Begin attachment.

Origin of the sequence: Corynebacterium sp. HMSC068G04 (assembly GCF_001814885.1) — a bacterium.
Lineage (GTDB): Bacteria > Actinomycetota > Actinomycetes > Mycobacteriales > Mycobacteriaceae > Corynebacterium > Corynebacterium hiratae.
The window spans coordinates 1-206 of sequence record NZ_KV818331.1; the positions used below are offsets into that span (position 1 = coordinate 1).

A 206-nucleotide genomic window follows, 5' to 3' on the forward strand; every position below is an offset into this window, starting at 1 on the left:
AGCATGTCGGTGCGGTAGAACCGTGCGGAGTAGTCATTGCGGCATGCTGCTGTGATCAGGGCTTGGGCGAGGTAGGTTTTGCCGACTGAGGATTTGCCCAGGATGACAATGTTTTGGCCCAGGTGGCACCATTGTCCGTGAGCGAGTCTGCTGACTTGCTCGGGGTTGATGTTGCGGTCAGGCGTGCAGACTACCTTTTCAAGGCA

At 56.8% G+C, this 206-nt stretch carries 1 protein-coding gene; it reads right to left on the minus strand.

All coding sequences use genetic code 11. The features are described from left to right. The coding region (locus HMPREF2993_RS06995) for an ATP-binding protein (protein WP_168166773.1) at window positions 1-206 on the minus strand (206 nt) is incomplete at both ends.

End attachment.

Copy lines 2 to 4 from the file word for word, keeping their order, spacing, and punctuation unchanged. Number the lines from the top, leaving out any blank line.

Lineage (GTDB): Bacteria > Actinomycetota > Actinomycetes > Mycobacteriales > Mycobacteriaceae > Corynebacterium > Corynebacterium hiratae.
The window spans coordinates 1-206 of sequence record NZ_KV818331.1; the positions used below are offsets into that span (position 1 = coordinate 1).

A 206-nucleotide genomic window follows, 5' to 3' on the forward strand; every position below is an offset into this window, starting at 1 on the left: